By the end of 2018, the South Korean supreme court ruled that Japanese companies would be held accountable for forcing Korean workers into factories under inhumane working conditions. The two major Japanese companies affected by this ruling were Nippon Steel & Sumitomo Metal and Mitsubishi Heavy Industries. Both companies were ordered by the Korean government to pay several Koreans (and their descendants) who were forced into labor during World War II. Japan’s argument is the treaty of 1965 and the $800 million payment in aid and mostly loans settled all claims.

Japan Strikes Back

SemiconductorsTokyo added high-tech trade restrictions on Korean companies in July 2019. These restrictions included Korean companies purchasing three chemicals (fluorinated polyamides, hydrogen fluoride, and photoresists) made in Japan. Why? Japan hinted that South Korea was sending these chemicals to countries like North Korea. However, Japan has never provided any proof up to this point.  

Japan produces up to 90% of the world’s supply of these chemicals. These chemicals are vital in creating semiconductors and display screens. For example, hydrogen fluoride is used to clean semiconductors. Semiconductors and display screens are used to make smartphones, computers, televisions, and other electronic products. Semiconductors, in particular, are very important to companies like Samsung Electronics, LG Display, and SK Hynix. The three together supply over 60% of the components used in DRAM memory chips around the world. Not only will Korean tech firms and startups be affected but U.S. companies like Apple and Dell use these chips for their smartphones and computers as well. In addition, semiconductors sales made up 92% of Korean export growth.

South Korea and Japan’s trade war of 2019 will drastically lower this number for 2019. Once South Korea runs out of the reserve supply of the chemical materials, it is very possible that Korea will look to the U.S. or China as their new source. The Korean government has pledged $5.1 million in funding to develop chip materials, equipment, and components.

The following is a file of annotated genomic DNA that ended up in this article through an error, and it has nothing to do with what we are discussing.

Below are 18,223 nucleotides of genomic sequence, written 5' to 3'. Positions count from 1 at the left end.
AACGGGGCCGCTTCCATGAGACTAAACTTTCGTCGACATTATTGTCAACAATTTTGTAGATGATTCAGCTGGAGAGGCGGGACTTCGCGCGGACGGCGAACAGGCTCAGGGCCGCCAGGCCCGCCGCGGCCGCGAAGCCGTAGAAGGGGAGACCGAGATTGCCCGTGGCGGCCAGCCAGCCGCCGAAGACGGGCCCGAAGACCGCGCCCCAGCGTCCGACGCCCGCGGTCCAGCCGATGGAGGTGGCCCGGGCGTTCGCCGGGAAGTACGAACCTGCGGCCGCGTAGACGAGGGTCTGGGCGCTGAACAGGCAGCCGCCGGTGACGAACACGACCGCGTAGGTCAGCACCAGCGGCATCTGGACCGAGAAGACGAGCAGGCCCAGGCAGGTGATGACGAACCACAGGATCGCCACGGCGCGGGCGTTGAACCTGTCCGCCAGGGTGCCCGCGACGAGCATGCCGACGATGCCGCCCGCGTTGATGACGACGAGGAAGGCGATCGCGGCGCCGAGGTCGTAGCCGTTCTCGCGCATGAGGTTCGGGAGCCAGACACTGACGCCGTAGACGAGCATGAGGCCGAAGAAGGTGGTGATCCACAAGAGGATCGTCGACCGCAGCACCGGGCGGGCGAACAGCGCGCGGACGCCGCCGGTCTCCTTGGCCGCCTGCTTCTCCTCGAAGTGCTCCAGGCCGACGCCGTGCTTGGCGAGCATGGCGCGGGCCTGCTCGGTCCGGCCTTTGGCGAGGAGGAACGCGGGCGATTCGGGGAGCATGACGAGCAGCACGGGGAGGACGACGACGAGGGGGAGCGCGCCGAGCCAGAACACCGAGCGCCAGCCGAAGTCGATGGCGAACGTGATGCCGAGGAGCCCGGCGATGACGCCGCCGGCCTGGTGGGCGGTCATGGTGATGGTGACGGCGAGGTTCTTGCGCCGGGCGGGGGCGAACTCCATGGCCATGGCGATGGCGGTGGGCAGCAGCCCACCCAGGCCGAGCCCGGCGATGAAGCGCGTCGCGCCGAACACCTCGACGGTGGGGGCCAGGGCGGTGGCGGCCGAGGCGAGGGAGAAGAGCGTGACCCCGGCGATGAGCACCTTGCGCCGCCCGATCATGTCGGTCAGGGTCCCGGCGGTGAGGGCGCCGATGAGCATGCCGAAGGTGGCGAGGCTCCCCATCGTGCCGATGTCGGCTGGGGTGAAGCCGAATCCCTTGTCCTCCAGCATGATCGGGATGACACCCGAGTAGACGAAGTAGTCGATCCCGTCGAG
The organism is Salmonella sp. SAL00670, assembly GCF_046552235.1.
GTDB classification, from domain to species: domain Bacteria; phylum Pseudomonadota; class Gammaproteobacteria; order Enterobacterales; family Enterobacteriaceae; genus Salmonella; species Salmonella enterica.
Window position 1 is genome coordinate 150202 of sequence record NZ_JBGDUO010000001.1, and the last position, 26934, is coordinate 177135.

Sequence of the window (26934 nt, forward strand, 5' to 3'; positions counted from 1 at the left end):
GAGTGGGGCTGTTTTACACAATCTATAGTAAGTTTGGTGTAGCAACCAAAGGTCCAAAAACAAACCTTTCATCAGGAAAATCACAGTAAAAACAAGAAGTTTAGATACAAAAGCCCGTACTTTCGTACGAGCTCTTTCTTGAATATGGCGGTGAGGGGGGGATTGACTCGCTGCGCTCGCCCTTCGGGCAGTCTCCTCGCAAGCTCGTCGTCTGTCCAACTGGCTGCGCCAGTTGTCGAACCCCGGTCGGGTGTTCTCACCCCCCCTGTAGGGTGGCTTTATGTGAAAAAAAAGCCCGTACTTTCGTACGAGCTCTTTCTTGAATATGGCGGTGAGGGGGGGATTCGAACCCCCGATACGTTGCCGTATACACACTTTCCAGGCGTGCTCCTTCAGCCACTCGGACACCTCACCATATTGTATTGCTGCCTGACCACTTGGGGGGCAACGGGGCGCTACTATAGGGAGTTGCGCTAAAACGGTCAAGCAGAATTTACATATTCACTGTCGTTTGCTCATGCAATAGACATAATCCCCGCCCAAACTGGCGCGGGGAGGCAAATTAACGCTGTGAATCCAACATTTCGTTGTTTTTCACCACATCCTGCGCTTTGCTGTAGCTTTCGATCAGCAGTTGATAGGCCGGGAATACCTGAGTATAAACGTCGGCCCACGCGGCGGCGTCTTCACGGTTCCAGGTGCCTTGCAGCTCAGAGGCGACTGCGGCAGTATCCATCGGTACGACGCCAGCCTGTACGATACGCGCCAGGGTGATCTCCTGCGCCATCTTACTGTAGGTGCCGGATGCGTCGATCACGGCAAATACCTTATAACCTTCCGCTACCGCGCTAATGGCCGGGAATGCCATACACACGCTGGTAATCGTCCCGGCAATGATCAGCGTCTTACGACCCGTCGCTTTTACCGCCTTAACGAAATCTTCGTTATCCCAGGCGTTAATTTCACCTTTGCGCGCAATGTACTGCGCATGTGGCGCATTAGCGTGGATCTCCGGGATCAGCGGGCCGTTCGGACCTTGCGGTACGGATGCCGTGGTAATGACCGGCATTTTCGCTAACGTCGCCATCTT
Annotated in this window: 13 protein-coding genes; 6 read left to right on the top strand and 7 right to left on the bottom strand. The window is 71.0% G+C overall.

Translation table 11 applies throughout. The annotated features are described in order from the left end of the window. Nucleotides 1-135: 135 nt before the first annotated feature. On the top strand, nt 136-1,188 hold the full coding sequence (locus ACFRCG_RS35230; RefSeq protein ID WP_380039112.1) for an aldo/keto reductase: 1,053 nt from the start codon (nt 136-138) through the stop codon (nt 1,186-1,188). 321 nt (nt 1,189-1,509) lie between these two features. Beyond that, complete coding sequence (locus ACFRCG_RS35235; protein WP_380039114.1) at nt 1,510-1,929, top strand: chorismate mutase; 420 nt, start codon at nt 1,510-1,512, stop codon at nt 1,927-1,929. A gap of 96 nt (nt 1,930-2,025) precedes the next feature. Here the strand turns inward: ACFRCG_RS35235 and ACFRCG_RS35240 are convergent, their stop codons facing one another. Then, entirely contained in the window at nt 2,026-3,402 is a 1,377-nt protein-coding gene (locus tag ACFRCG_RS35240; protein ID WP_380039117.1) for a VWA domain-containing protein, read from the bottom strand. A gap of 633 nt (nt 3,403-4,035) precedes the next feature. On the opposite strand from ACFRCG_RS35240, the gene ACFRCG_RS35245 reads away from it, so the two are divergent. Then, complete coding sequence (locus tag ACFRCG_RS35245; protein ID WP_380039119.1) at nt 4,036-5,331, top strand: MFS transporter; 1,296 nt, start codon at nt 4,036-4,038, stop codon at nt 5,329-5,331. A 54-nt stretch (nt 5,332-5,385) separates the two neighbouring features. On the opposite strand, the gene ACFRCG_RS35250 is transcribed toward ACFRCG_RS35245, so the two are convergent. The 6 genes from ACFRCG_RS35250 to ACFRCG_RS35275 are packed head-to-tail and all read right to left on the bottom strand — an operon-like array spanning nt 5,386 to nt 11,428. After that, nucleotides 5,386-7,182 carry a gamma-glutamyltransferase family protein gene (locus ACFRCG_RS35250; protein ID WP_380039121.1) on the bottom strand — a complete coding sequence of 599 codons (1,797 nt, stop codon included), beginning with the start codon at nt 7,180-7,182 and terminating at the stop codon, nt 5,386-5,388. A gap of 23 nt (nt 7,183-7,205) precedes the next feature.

Korea accounts for a considerable share of Japan’s market in regards to these chemicals. Losing Korea would be a huge blow to many Japanese firms.  

In August 2019, Japan removed South Korea from its White List. A week later Korea did the same.

What is a White List?

Korea and Japan Trade War White ListThe White List is a list of 27 countries (26 if you now take out South Korea) that Japan considers being trustworthy trade partners. Those not on the list are considered untrustworthy due to a high risk of goods being used for unauthorized military use or resold to other untrustworthy countries.  

The removal of South Korea from the white list affects over 1,000 goods such as auto parts and household electronics. Now Korean companies will have to go through a long vetting process. This process could take more than 3 months compared to a week. Korean companies affected the most have been those exporting goods such as semiconductor materials, chemical products, or telecommunications security equipment.

South Korea has been Japan’s most active trading partner. Therefore the longer this trade war lasts, the longer the economic problems for countries will continue. 

Korea and Japan Trade War Lead to Boycotts

Korea and Japan Trade WarNow more than ever, Koreans are boycotting Japanese products. Sales of Japanese beer, clothing (especially Uniqlo), and cars in Korea have dropped dramatically. Beer exports from Japan to Korea alone have fallen 99.9% in September. Tourism between both countries has gone down. 

More than Just a Trade War

The trade war has even lead to Korea and Japan no longer sharing intelligence regarding North Korea and other security threats. South Korea ended up canceling the GSOMIA (General Security of Military Information Agreement) Agreement. The agreement allowed for Korea and Japan to share intelligence information directly, along with the United States. With the cancellation of the agreement, there is a greater threat from North Korea to the US, South Korea, and Japan. Therefore what was just a trade war has now become a security issue for all three countries. GSOMIA officially expired on Nov. 22nd of 2019. However, South Korea and Japan continue to hold working-level diplomatic talks. Therefore there is some hope that they will reach some kind of agreement not just with GSOMIA but also the trade war.

How will the Korea and Japan Trade War End?

Moon Jae In has been looking to de-escalate the Korea and Japan trade war. However, he only has 2 more years in office. His replacement would have been Seoul Mayor Park Won Soon. However, he committed suicide in 2020. Now the likely 2022 president of South Korea is Lee Nakyon. He and former National Assembly Speaker Moon Hee-sang are rumored to have been trying to negotiate with Japan to put an end to a potential trade war. However, for now, the situation still remains tense and could spark up again if/when COVID-19 comes to an end.

Currently, South Korea, Japan, and China have a partnership called the Regional Comprehensive Economic Partnership (RCEP) with 10 member countries of the Association of Southeast Asian Nations, Australia, and New Zealand. This is officially the world’s largest free-trade bloc. China will continue to promote the early implementation of the RCEP and accelerate talks for a China-South Korea-Japan FTA.